DiMaggio once told me when he first came up, Gehrig always made him feel welcome. He was just a kid, a long way from home, and I think he had a good influence on him. Nobody I knew played the game with the heart DiMag showed.

People laugh when I said Dickey learned me his experience, but Gehrig helped Dickey as a young player, too, and that's part of that tradition—someone's always giving help and advice. When Phil Rizzuto first came up in 1941 he was trying to take the shortstop job away from Frank Crosetti. And the guy who gave him the most help and advice was Crosetti.

I played with DiMaggio for five years and there wasn't anything he didn't do perfect. Sure he was quiet, but not silent. He wasn't one to get up on a soapbox or preach a sermon. We all kind of left him alone; I could still see him drinking his coffee and smoking his cigarettes by his locker, by himself. But he'd join in card games on the train and some of us would go out to eat with him, if he asked you. He just didn't like to be bothered a lot. Kept a lot of feelings to himself. One time I couldn't resist playing a gag on him. He was at his locker opening his mail and out popped a long, squirmy worm. For some reason, DiMag knew it was me and started chasing me around the locker room—we had a good laugh over it.

The main thing is DiMag cared so much about winning. Did everything right. Played hurt. Expected everyone to bust their butt, too. And if you didn't he'd let you know.

He was always great with me. Him and Tommy Henrich were still connected to the great teams of the 1930s, and they made sure the younger guys did things the Yankee way, the little things. Hit to the opposite filed. No mental mistakes. Always hustle. Never get down on yourself.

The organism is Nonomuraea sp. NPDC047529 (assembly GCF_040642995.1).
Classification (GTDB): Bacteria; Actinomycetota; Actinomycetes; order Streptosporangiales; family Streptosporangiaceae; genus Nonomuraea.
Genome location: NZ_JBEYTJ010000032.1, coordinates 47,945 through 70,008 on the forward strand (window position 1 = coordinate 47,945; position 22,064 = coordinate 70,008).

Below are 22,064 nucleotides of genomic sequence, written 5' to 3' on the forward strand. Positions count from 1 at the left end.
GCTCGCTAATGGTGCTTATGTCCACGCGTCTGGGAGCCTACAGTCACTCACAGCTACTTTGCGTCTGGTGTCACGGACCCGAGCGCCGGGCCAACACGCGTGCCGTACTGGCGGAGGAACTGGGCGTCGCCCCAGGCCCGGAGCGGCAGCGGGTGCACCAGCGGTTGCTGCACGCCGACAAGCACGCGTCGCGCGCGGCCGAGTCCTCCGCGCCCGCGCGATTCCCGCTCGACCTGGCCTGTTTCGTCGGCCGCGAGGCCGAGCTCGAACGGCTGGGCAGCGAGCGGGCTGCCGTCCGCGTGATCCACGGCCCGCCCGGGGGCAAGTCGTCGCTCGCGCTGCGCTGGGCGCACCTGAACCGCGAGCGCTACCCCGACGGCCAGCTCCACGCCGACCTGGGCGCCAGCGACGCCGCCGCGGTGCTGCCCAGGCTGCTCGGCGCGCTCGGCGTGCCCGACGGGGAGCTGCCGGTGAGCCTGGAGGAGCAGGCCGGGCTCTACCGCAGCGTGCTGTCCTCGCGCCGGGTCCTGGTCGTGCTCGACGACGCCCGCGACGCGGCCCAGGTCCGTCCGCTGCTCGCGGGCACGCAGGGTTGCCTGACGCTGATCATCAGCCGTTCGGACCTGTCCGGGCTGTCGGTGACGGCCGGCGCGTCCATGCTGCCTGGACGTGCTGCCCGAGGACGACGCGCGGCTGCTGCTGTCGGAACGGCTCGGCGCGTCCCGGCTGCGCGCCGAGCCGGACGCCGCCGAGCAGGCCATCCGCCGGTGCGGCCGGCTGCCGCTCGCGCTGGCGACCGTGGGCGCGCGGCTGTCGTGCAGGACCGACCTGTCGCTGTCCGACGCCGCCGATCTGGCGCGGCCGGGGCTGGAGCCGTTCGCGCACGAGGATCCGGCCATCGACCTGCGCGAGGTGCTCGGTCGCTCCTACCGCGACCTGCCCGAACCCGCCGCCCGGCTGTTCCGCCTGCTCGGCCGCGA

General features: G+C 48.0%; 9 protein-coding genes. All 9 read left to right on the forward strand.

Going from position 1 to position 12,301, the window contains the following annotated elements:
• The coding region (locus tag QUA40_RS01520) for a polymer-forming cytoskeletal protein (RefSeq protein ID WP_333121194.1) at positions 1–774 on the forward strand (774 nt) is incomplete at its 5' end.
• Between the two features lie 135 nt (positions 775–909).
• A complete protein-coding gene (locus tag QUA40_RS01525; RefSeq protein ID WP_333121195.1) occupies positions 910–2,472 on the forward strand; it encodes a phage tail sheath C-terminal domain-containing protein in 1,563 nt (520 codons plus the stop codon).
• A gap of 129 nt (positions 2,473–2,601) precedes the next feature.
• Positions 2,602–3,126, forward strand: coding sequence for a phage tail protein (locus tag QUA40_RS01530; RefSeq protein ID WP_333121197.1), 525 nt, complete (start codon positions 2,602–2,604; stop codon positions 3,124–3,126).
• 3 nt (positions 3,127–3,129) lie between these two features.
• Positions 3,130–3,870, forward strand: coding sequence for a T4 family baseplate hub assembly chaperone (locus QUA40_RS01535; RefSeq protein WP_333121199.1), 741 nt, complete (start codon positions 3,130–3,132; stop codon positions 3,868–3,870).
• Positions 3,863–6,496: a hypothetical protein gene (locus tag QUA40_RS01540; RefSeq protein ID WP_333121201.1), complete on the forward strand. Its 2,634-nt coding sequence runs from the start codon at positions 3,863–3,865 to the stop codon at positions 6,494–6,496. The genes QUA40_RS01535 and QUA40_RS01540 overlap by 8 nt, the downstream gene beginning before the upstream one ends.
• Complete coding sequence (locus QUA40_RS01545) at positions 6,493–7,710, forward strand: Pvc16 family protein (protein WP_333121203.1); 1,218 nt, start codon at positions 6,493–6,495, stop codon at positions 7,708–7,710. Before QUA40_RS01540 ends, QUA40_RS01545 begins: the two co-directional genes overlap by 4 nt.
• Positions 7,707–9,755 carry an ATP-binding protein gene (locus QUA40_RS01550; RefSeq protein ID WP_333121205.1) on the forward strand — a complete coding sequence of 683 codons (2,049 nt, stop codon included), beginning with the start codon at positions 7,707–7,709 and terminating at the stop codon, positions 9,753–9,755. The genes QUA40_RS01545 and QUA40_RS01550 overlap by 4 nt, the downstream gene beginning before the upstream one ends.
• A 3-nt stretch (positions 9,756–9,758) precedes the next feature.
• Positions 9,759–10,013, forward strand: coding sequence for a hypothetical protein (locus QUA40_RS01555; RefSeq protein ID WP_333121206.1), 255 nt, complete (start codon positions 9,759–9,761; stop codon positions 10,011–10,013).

DiMag was real class. Always came to the ballpark in those tailored suits, very businesslike. I think his desire rubbed off on everybody. I'll always remember 1949 when he missed the first 65 games we played. He had that bone spur in his heel—it was almost impossible to walk without pain. Then he joined us in Boston, our biggest rival, and helped us sweep the series. It was almost unbelievable. He hadn't played all year and then played like he hadn't been away. Even the Red Sox fans cheered him.

Nineteen fifty-one was DiMag's last year and Mickey Mantle's first. I don't know what you can say about Mickey except he was as good a teammate you could have, one heck of a guy. Boy we had fun. I still miss him, too. For raw talent, I don't think Mickey ever knew how good he was. Nobody had his mix of power, speed and good baseball sense. He was lightning-fast when he first came up—fastest guy I'd ever seen. Then he has those knee injuries; there no telling how much more he could've done if he had two good legs. Darn he was strong. He swung so hard and he'd hit those huge home runs. He'd hit them 600 feet and I'd hit them half that and remind him they still count the same. Well, he liked to put on a show. Guys in the other dugout would stop everything to watch him in batting practice.